Formalities, including the rules of evidence, are softened to promote the inclusion of vulnerable consumers during hearings. Anxious, elevated, or unwell patients are given time and space to communicate their views. Sometimes, inessential evidence is heard so that patients may find their voice and ultimately express genuine views, wishes, and preferences. Though a limited power exists for witnesses to be sworn, taking such a step would be highly unusual. Oral evidence often takes a conversational form and findings of weight replace findings of credit.
Though some exceptions are available with the President’s approval, most Tribunal panels are constituted by a Presiding Member (a lawyer), a consultant psychiatrist, and a Member with significant experience in the Tribunal’s jurisdiction (e.g. a psychologist or Indigenous Elder). Care is taken so that panels tend to reflect the community they serve.
Currently, the Tribunal has 119 Members of which 65 are female, 10 are Indigenous, 5 are South Sea Islander, and 60 are otherwise culturally and linguistically diverse. There are 15 Members based around regional Queensland, 8 of which are north of Rockhampton. Among the cohort of 21 senior Members (those with some form of delegation from the President), 15 are female.
Hearings take place within mental health services and hospitals all over Queensland, from the Gold Coast to the Torres Strait Islands. Before COVID, panels almost exclusively constituted in person at a hearing room within the health services. Telehealth was an available plan-B, but it became the new normal overnight when the pandemic set in. Members were armed with the skills and equipment required to afford parties a fair hearing from their couches and the jurisdiction did not miss a beat. Members accessed material through an online portal and signed orders electronically. The digital learnings of 2020 have continued and improved.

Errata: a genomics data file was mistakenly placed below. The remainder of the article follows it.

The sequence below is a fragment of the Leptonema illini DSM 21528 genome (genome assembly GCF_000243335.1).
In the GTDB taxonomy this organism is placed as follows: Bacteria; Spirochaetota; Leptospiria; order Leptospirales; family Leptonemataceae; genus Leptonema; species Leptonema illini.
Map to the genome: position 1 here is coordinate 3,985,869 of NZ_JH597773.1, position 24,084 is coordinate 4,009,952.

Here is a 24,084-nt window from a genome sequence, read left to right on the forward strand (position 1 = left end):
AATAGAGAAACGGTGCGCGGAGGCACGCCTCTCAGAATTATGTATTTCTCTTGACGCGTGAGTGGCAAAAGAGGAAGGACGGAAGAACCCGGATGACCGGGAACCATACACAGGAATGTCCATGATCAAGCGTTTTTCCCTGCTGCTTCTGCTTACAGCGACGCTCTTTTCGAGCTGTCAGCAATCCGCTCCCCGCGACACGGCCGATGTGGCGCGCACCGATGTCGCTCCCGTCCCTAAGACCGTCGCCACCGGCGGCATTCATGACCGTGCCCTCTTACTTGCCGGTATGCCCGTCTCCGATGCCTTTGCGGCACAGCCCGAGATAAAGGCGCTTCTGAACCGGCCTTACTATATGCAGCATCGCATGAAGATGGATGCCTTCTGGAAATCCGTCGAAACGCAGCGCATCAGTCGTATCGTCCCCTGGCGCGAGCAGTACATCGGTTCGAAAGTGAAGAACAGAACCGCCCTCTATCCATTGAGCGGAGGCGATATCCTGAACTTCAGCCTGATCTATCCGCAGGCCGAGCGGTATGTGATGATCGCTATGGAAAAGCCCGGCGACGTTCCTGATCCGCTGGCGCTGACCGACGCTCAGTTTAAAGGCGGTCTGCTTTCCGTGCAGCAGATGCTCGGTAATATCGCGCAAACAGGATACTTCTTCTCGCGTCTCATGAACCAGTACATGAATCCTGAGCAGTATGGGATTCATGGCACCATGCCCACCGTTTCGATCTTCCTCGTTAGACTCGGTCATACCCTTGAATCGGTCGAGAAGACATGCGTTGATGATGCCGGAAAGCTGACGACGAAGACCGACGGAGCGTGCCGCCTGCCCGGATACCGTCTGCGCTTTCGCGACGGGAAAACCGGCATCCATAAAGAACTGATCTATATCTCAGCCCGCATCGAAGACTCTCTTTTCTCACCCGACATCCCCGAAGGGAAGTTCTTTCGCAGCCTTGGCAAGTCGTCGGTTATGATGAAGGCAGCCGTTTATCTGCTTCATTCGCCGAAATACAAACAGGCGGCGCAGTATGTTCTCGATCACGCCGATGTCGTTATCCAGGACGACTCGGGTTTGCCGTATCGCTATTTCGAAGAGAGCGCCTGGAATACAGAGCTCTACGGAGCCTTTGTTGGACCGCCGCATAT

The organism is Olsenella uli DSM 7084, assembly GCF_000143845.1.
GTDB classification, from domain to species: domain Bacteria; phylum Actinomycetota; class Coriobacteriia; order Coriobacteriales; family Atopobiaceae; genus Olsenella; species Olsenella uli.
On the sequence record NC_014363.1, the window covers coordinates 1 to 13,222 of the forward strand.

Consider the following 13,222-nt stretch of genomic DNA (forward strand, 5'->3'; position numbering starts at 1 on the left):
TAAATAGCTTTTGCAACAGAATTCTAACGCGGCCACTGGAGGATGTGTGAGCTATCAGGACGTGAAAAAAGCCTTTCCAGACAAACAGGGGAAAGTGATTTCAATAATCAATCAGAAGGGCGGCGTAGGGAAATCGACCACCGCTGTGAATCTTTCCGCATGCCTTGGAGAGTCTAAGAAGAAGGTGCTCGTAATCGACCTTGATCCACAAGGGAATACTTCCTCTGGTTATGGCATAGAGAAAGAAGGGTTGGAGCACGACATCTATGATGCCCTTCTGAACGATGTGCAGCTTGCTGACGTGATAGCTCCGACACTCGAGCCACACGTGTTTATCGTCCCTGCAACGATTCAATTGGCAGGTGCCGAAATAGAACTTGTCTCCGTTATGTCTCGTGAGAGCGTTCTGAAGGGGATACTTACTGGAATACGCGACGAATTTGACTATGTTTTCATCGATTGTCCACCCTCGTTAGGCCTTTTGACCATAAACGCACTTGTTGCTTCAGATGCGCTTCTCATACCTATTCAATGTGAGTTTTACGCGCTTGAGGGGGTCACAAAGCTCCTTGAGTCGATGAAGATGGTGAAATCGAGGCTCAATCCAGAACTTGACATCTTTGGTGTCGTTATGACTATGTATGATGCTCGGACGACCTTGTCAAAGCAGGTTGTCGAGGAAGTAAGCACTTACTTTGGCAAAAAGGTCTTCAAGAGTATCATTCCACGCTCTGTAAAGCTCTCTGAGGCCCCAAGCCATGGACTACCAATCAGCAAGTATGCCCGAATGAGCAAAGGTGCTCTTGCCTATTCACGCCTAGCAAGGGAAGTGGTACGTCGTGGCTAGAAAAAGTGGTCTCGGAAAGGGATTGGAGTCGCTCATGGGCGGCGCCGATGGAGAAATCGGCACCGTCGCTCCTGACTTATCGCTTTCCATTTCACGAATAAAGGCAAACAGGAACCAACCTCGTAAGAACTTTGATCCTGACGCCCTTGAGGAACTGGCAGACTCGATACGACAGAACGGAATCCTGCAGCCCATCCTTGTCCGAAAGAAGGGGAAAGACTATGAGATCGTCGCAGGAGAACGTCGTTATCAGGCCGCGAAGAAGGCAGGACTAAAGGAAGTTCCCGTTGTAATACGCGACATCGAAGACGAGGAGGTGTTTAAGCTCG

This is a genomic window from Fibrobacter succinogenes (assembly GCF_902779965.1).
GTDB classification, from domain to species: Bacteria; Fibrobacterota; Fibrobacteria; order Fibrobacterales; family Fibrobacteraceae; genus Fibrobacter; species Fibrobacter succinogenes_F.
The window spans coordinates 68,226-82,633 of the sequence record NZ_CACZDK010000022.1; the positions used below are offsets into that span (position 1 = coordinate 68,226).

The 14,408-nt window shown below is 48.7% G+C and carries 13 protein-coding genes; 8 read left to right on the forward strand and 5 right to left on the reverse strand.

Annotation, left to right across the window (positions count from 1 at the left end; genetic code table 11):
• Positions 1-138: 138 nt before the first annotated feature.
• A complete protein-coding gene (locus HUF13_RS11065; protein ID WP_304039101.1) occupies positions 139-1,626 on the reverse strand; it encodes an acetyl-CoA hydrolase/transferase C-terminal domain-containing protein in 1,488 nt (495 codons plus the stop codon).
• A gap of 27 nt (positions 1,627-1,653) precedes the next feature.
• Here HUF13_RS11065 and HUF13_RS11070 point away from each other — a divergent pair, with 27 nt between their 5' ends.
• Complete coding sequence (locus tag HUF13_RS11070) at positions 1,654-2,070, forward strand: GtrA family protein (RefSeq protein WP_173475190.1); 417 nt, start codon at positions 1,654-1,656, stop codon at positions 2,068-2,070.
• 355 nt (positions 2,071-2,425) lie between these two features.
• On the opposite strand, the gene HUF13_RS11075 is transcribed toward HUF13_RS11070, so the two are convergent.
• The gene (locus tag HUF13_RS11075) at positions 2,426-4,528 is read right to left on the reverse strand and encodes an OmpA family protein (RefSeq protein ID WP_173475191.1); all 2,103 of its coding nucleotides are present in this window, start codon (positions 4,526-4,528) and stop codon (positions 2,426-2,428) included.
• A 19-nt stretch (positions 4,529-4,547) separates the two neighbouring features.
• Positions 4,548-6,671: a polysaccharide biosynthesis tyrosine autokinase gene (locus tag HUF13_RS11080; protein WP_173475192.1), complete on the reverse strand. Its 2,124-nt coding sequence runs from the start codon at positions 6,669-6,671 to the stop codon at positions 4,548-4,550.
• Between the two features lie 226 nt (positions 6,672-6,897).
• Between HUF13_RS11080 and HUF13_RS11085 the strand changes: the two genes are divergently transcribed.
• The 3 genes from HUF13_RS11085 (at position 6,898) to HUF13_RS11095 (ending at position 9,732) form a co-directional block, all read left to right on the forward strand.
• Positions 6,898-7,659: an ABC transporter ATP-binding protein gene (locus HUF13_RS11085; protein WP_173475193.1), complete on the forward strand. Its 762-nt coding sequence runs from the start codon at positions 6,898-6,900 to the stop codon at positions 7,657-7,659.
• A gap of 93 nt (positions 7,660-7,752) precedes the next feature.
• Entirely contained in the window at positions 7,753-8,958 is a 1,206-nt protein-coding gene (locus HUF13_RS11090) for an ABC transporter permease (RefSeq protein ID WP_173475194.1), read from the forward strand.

The clean shift to audio-visual hearings was partly thanks to the culture of professional development that continues to be observed. Members have access to various learning opportunities held monthly or bi-monthly, which are administered by Deputy President Monique Ulrick-Hunter and a passionate professional development committee. An internal website offers a library of Member resources. Self-paced courses on various aspects of the jurisdiction are also available to Members. Learning and development is not confined to the routine functions of the Tribunal. By example, an upcoming topic will address the legal implications of using artificial intelligence in decision making.
Nowadays the in-person Tribunal hearings are returning, and a greater presence in regional Queensland has been pursued. Both the Tribunal’s full-time Members are regionally based and travel about Queensland to increase the opportunities for rural and remote participants to have the same access to the jurisdiction that metropolitan populations enjoy.
Full-time Member Mr David Wenitong is a First Nations man himself. He circuits to Indigenous communities to afford more opportunities for patients to appear before a culturally appropriate and inclusive panel. All members receive tailored training to improve cultural literacy and their understanding of the unique challenges faced by persons with mental illness and intellectual disability.
Because it must be, the Mental Health Review Tribunal jurisdiction is an accessible, IT savvy, and adaptable example to be followed.
Matt Heelan is a senior Full Time Member of the Mental Health Review Tribunal and an associate member of the Queensland Bar Association. He was appointed as a sessional Member in 2018 and continued to practice at the bar until this year, when he accepted the temporary full-time appointment that he is currently serving.